Architect Michael Conroe has been working out of his Orchard Park home for the last three years after starting his new firm, Elev8 Architecture.
But now that he has 13 employees, he's ready to seek out a more permanent headquarters. And he found just the spot, on the West Side of Buffalo, around the corner from his former home.
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Conroe wants to relocate his firm to a 10,866-square-foot former warehouse at 451 Vermont St. He already has the building – now owned by Chris Wood – and a vacant lot next door under contract, and hopes to renovate it for his new use.
"We're a growing architectural firm that is looking for a space in the city," he said. "I used to live on the West Side, so I'm excited to go back to it."
The long and slender building is only partially used on the first floor, by an electrical contractor, for an office, shop and fitness center, but the second floor is empty. "It's a pretty dilapidated property," Conroe said.
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The architect is proposing an adaptive reuse of the two-story masonry structure, converting it into office space and 10 one-bedroom apartments, with an outdoor terrace in the middle of the second floor. Plans call for 3,012 square feet of space for Elev8 and three apartments on the ground floor, with the other seven apartments upstairs. A vaulted ceiling in one portion of the building will allow for several of the upper units to have lofts.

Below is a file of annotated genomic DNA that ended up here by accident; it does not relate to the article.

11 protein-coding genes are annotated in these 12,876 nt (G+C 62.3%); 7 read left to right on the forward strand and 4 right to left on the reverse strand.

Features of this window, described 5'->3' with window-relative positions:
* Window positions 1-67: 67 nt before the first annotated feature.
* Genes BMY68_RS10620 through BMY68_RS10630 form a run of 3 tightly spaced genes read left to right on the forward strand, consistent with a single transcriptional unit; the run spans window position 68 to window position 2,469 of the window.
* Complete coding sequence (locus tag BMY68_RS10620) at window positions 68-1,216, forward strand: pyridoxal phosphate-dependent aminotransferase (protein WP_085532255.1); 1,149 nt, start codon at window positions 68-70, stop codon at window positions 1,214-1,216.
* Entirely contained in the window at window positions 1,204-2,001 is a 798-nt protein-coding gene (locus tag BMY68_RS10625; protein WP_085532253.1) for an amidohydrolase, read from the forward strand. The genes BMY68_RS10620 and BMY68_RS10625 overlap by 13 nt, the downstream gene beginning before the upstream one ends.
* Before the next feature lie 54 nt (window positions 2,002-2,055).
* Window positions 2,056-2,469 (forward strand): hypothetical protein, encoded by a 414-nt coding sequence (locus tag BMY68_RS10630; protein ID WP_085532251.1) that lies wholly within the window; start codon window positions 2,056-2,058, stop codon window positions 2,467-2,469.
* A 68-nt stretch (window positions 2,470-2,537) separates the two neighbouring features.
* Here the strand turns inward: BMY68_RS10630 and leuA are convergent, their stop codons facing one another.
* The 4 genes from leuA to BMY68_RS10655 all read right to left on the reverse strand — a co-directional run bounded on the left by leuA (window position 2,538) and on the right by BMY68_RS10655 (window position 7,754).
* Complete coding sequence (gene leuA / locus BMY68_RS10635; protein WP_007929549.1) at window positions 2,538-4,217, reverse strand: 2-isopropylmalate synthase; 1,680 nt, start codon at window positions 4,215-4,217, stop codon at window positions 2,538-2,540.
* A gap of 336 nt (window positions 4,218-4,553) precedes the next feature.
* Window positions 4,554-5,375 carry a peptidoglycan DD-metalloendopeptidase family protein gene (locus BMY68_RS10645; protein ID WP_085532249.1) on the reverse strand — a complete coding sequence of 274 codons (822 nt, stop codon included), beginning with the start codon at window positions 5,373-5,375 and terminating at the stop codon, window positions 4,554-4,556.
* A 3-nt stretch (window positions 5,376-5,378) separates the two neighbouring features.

The outdoor space would be used as an amenity for tenants and office staff, along with four parking spaces. The building's facade would be entirely redone, with the addition of more windows.
"The neighborhood would be strengthened by taking a long abandoned and neglected property and creating a small mixed-use building," Conroe wrote in his variance application.
The site is zoned as neighborhood residential, but Conroe needed a variance – which he received from the Zoning Board of Appeals on Wednesday – to allow more density in the building than otherwise permitted. By itself, the property with the building would only have been allowed 4.5 apartments, but adding and merging the second property next door would have permitted 8.5 units. So the variance was for the extra 1.5 apartments, Conroe argued.
In the application, he said he needs the additional units to afford the project, which still requires site plan approval from the Planning Board and a special-use permit from the Common Council.
"If we cannot get 10 units, the renovations are too expensive to make the project work," Conroe wrote. "We have tried for less units but cannot find a bank to provide a loan."